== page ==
Supply and demand
We can look for guidance from the laws of supply and demand set forth by Adam Smith in his book, The Wealth of Nations.2 The price of a good or service fluctuates based on how much can be produced and how much is desired from the consumer. So, one potential answer to our crown question depends upon how many other dentists are supplying crowns and how many patients are demanding them in the area. To use an extreme example, if you’re the only dentist for 50 miles serving a population of 20,000 people, you should face little pressure in setting your fees wherever you like. Conversely, if you’re one of 50 dentists in a five-mile radius serving 20,000 people, the invisible hand of the market will exert pressure on any fees higher than the norm. If you are practicing in a more competitive market, you might consider passing reduced costs along to your patients in order to remain competitive.
We must not look at the potential profit from a procedure in a vacuum. If a practice’s overall financial health is in disarray, it would certainly be sensible to use any savings from lower marginal costs to help the business get out of debt. But even financially stable businesses must contend with rising costs, such as inflation, rent, and real estate, and paying competitive wages to team members. An incremental increase in profitability for a procedure may just barely cover a ballooning expense elsewhere.
Cost of equipment
In the above example, a practice is realizing a lower marginal cost because of a laboratory’s investment in technology. But what if the practice itself makes such an investment? By scanning and milling restorations in-house, the incremental cost of a restoration can drop below $50, but we can’t forget to account for the cost of purchasing and maintaining the equipment. Calculations such as break-even analysis and return on investment can be used to measure the true cost of owning technology in your practice. As many adopters of this technology will avow, dentistry does become more profitable when you own your own high-tech equipment, even after accounting for the initial investment.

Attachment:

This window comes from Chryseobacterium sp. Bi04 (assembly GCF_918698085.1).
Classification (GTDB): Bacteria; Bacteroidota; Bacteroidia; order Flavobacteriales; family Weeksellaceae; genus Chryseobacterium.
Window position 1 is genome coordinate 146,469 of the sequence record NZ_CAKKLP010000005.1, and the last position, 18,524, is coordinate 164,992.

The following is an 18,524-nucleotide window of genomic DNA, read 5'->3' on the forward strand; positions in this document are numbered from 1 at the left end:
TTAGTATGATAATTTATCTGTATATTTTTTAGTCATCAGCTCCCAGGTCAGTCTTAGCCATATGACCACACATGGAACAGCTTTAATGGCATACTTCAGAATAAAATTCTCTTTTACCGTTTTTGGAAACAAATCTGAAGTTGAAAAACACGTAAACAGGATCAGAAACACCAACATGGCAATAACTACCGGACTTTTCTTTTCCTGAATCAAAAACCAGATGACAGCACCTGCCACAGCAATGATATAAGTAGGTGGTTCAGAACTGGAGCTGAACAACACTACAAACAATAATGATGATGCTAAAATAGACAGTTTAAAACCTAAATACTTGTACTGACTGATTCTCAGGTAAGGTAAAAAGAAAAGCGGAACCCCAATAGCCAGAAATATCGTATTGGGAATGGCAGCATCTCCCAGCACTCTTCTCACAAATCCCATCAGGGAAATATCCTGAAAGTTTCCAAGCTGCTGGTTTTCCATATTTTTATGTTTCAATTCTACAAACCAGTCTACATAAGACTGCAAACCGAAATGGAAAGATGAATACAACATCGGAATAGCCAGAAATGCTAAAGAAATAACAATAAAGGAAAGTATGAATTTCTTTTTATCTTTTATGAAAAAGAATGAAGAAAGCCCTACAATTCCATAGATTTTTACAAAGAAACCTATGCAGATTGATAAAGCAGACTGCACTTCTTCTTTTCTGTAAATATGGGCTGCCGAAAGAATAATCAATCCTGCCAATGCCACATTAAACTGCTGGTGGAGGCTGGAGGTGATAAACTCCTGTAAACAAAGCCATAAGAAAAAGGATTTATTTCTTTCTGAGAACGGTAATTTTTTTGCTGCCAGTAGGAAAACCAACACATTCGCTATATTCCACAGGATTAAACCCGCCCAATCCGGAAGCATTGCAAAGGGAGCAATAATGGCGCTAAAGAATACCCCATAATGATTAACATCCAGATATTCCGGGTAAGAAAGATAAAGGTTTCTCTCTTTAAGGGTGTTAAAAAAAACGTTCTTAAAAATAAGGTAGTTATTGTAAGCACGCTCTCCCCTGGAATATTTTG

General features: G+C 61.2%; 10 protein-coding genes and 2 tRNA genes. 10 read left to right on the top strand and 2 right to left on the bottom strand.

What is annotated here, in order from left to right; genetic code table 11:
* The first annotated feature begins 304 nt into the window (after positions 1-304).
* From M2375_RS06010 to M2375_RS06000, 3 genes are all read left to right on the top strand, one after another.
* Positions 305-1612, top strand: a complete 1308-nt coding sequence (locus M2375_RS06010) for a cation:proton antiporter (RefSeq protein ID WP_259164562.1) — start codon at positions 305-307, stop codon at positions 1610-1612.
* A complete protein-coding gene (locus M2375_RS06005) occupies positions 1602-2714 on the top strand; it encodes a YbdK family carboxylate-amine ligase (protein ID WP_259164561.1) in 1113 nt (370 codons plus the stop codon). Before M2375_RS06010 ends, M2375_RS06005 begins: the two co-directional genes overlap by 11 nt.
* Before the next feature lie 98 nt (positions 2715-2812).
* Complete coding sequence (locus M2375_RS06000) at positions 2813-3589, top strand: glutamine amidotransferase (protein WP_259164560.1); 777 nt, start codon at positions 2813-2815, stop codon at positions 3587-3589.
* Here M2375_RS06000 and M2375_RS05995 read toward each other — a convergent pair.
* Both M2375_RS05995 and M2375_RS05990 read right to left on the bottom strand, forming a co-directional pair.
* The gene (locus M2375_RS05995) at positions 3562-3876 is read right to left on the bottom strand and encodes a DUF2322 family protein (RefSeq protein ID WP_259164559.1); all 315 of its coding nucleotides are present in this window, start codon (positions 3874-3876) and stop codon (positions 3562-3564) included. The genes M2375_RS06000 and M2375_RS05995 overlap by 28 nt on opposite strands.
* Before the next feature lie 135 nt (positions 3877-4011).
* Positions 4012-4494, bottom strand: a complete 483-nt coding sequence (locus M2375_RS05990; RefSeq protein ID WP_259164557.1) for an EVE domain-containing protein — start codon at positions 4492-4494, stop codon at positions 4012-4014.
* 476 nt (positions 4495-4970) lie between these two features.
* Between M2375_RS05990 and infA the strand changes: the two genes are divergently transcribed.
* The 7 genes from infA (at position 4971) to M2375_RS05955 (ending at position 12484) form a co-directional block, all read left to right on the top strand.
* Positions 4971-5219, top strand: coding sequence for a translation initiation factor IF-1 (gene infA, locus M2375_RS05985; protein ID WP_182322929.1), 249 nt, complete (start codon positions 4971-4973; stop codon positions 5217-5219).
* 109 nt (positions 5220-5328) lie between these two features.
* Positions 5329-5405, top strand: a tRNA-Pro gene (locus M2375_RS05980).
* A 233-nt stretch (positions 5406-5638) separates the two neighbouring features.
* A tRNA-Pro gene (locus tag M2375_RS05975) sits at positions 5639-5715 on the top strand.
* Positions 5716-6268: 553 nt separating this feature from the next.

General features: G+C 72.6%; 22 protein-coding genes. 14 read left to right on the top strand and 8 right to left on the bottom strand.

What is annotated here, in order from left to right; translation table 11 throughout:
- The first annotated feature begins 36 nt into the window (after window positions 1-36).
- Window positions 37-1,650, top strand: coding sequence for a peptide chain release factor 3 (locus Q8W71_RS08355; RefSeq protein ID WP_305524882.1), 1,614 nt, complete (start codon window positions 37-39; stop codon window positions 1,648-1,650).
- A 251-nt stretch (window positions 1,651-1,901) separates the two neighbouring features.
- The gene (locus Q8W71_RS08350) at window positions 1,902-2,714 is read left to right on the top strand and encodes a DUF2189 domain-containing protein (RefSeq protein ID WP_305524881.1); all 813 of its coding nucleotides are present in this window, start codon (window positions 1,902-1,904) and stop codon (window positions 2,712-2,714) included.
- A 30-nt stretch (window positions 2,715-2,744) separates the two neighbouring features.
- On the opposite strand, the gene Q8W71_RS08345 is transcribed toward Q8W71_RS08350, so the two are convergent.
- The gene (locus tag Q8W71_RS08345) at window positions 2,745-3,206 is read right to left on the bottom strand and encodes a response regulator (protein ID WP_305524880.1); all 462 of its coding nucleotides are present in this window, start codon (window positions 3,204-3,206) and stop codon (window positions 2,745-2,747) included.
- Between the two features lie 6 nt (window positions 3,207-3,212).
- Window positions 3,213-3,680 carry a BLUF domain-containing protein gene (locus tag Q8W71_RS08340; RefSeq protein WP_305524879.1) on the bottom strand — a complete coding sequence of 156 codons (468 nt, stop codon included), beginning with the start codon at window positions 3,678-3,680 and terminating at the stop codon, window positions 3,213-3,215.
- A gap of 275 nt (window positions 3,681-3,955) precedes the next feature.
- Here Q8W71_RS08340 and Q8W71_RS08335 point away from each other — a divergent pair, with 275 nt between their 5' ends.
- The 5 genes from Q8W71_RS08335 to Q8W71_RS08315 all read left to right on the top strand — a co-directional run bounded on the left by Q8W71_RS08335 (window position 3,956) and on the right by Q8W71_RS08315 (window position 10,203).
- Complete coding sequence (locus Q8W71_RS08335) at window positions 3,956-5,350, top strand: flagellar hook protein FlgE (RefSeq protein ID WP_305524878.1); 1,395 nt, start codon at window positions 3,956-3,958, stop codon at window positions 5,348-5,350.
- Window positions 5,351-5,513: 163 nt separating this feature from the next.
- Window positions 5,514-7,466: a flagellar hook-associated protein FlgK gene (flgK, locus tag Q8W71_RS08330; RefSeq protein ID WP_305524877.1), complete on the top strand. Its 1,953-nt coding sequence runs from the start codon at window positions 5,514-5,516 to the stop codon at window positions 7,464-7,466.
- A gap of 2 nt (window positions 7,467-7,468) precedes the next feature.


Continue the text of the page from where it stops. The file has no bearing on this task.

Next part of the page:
A business can’t adjust its price if it’s been fixed. While a fee-for-service practice has the ability to raise or lower fees as they desire, practices that are predominantly under contract with third-party payers do not enjoy the same latitude. Indeed, a practice that participates in-network has already reduced its normal fees (often significantly), so any savings realized from the lower marginal cost of materials could be viewed as a recuperated sum.
Dentists in the United States are able to provide care in varied settings with different business models. There are practices that seek to appeal to cost-conscientious patients and thus advertise their low fees for dental services. These kinds of practices become more viable with (and may depend upon) continued reduction in marginal costs.
The march to a zero marginal cost society is slow, especially for a profession such as dentistry, but it is steady. The digital revolution has and will continue to influence how we provide quality care for our patients. When technological advancements reduce the cost of providing that care, we should consider whether this increased profit should be kept in the practice or if it should be strategically passed along to the patient as an added benefit.